Churchill and Britain blamed again

Undermining the British people’s pride in their performance in the twentieth century’s two world wars is a key part of the mind-set which seeks to undermine their sense of national identity.

The Times carried two such articles on Thursday, 12th March 2009. These relate respectively to Britain’s and specifically Churchill’s ”betraying the Poles” and ”ignoring the Jews’ pleas for help” during the Second World War. These two allegations, repeated in the articles, are part of ”the long running debate” on these matters according to colomnist Ben Macintyre.

Briefly, what are the relevant facts?

In 1939, Britain and the British Empire declared war on Germany when she refused to withdraw her invading armies from Poland. By February 1945 the Russians were in control of the whole of pre-war Poland as a result of their 1944 summer and 1945 New year offensives. The Russian advance  had been greatly faciliated by Germany’s determined defence against the invading British and American armies in the West during the summer and autumn, and Hitler’s committing the whole of Germany’s strategic reserves to attacking the Allies in the Ardennes at the turn of the year.

When the three leaders, Churchill, Stalin and Roosevelt met at Yalta from February 4th to 11th, 1945, the future of Poland was discussed exhaustively at seven out of eight of the plenary sessions of the conference and at many separate meeting of the three foreign ministers. The British record alone of the plenary discussions on Poland contains nearly 18,000 words.

British policy as pursued by Churchill and Eden tenaciously throughout, was what we had gone to war for, namely a free and independent Poland.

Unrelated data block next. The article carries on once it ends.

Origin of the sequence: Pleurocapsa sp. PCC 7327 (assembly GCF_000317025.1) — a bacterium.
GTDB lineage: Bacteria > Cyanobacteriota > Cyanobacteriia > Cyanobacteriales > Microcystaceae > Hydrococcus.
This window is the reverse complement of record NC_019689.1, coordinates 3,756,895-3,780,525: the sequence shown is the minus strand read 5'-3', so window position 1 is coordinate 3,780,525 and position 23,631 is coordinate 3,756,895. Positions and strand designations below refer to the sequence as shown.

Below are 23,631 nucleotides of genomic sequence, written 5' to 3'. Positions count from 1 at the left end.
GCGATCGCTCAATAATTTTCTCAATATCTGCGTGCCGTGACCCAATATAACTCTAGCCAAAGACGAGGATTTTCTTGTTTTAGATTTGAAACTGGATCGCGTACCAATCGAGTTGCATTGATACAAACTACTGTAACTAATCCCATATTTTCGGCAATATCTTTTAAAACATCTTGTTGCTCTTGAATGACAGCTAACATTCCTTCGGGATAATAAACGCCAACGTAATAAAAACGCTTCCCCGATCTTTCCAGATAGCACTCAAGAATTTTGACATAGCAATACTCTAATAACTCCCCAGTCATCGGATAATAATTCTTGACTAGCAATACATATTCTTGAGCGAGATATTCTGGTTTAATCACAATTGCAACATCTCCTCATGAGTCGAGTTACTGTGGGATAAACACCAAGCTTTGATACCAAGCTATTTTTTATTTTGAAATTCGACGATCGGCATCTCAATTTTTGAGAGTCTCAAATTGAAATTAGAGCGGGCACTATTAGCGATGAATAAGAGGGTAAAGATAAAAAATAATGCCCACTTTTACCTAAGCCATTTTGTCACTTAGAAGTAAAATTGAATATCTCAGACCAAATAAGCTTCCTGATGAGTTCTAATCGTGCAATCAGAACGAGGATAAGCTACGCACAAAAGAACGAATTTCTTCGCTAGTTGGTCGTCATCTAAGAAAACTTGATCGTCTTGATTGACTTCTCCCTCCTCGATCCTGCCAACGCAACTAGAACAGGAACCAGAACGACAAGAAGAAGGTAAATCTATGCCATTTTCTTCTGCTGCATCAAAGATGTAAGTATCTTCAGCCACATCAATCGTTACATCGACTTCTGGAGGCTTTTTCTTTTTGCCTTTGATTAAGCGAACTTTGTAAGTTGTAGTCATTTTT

American policy was very concerned not to press the Russians hard on the issue of Poland, or indeed on anything else in Eastern Europe. This was because above all else, Roosevelt was anxious to get Stalin to declare war on the Japanese and attack them in Manchuria, thus denying them the means of reinforcing their army in Japan itself.

Russian policy on Poland was simple: they would not allow any form of election which would result in a government, which they deemed ”hostile” to the Soviet Union or likely to permit a revived Germany, to launch an attack against her, as had in fact happened in 1941 less than four years before. In practice this meant a communist government, which the Russians had already set up in ‘provisional’ form in Lublin in Eastern Poland, where their summer offensive had carried them by September 1944.

It should be remembered that at the time of Yalta the Allies had not crossed the Rhine, while the Russians were only about 50 miles from Berlin.

As Sir William Hayter, then British ambassador in Moscow, observed in the recent TV Docudrama, Churchill, then aged 70, not so long recovered from a serious illness brought about by the immense stress of his position, fought like a tiger for Poland’s freedom to choose a non-communist government. So what would the historian M.R.D. Foot have had Britain do, given his view  in the Times article by one Kamil Tchorek” that Britain ‘turned a blind eye’ to Stalin’s European ambitions as well to the holocaust?

Mindful of the immense losses the Soviet forces had already suffered in fighting the Germans, the British and American peoples would not have stood for any form of hostile action by the Allies against the Soviet Union: indeed Stalin was seen as a hero by the general public in both countries. Their sympathy for the Russian people greatly outweighed their sympathy for the Poles, although many in Britain knew of their gallantry on the battlefields of Italy and Normandy.

Moreover, while everyone in Britain knew that Britain had declared war to free Poland many, particularly on the Left, also knew that Poland had not been a democracy at any time in its existence. Under Marshal Pilsudski, Poland had invaded the Ukraine in 1920 and incorporated the western part into Poland at a time when the Soviet leadership was engaged in a ferocious civil war against the ”Whites”, mainly former Czarist forces with whom almost no-one in Britain or the USA had the slightest sympathy. In 1938, Poland took advantage of Germany’s carve-up of  Czechoslovakia to carve a bit out for herself , namely Teschen.